I reckon he'll be planning hs next adventure - probably conconcting a story about spending 25 days in an esky near thursday Island, and surviving on rainwater....:-))

His GPS skills were good enough to get help from a helicopter when he needed to. His mate back in Rumania is probably getting a cut of the proceeds from his story.

In my book, none of it adds up.
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Follow Up By: Best Off Road - Friday, Jan 23, 2009 at 11:21

Friday, Jan 23, 2009 at 11:21
Sounds like the bloke who "survived" 45 days in a cave in the snow on a diet of one Mars Bar and ice.

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Reply By: Dean - Friday, Jan 23, 2009 at 10:35

Friday, Jan 23, 2009 at 10:35
Yep, I go with hoax theory, just like those two fellas floating in the esky.
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Reply By: Member - John R (QLD) - Friday, Jan 23, 2009 at 11:03

Friday, Jan 23, 2009 at 11:03
Here's us in the Simpson in 2007 trying to explain to a tourist how far he still was from Poeppel Corner - had no idea, and was having a lot of trouble keeping on the bike in the sand! We assume he made it back to civilisation somewhere though.

Cheers, John

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Reply By: Ozhumvee - Friday, Jan 23, 2009 at 11:18

Friday, Jan 23, 2009 at 11:18
Years ago we came across an asian bloke on a trail bike way down the bottom of the rig road near Walkandi, he was camped under a bush, had been there for three days since falling off his bike.
He had busted his only water container, sprained an ankle and spilt half his fuel when he came off.
He had only a rudimentary mud map without distances and was heading for Dalhousie.
We gave him an old map, gave him water and he decided to keep going till he ran out of fuel, hopefully someone would be along with a petrol vehicle and could give him some.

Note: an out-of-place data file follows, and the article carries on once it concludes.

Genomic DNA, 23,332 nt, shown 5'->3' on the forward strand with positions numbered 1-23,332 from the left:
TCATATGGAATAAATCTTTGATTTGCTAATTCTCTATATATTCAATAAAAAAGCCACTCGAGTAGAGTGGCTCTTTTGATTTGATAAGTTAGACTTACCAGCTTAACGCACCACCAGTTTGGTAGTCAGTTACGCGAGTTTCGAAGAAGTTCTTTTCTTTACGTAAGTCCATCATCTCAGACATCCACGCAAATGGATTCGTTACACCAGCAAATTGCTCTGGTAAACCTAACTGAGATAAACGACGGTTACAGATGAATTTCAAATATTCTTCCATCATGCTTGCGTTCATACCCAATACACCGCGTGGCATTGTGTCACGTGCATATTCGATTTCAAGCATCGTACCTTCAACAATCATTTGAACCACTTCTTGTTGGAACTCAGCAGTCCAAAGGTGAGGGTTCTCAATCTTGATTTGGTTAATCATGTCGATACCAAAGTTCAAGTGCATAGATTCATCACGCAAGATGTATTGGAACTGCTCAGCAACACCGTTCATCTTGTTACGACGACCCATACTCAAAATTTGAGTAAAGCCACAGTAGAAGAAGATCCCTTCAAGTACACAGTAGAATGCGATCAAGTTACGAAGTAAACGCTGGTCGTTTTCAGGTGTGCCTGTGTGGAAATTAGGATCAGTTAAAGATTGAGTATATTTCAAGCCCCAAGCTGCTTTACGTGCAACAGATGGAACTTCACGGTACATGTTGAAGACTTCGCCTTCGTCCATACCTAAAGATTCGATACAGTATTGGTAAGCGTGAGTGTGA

When we arrived in Birdsville a few days later we checked up and found he had made it to the French line and then camped till someone came along to help him. Lucky for him it was in the peak season so didn't have to wait too long.
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Reply By: The Landy - Friday, Jan 23, 2009 at 13:10

Friday, Jan 23, 2009 at 13:10
Education and research are the two key things that will save this type of incident and the others described throughout the thread.

I'm not sure what briefing the commercial 4WD hire companies give, however in a couple of instances I've come across it seems fairly basic......and that is part of the problem.

But you can't help those who simply don't know the risks and don't ask.......


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Reply By: Member - Phil B (WA) - Friday, Jan 23, 2009 at 13:46

Friday, Jan 23, 2009 at 13:46
I agree with all that's been said above.

I add another observation. You don't know what you don't know - meaning they think they have it all covered, research, experience, maps etc yet they still get into strife.

They get asked are you experienced in trekking
Yah yah they say
do you now how top drive a 4wd - they answer Yah yah say
Have you got maps Yah yah again they say

They get out in the bush and find that tarmac driving in a 4Wd in Germany, the piddly glossy map out of a brochure and the planning they have done just doesn't cut it is Oz.

Here my help stranded tourists story.
A number of years on Boxing Day we were fishing east of Esperance WA near Poison Creek. It was a very hot day, over 40°C, so we decided to stay put until after lunch when the sea breeze would come in and we could have a more enjoyable drive back to Esperance.
It was now mid afternoon and as we were approaching the exit point off the beach we could see a vehicle on the beach ahead of us, as we got closer we could see it was hopelessly bogged.
We couldn’t stop near it because the sand was very soft so we continued onto firmer ground. A lady came racing across from the stranded vehicle, she was very agitated and in a bad way. She and her young son had been lying in a hole in the sand under the vehicle to keep cool and out of the blazing sun; when she saw us drive passed she thought we weren’t stopping. In a mixture of broken English and German, she said they had been stuck for about 5 hours and that they tried to use 4 wheel drive but it wouldn’t work. She added that her husband had earlier walked off for help, whilst she and her 11 year old son stayed with the vehicle.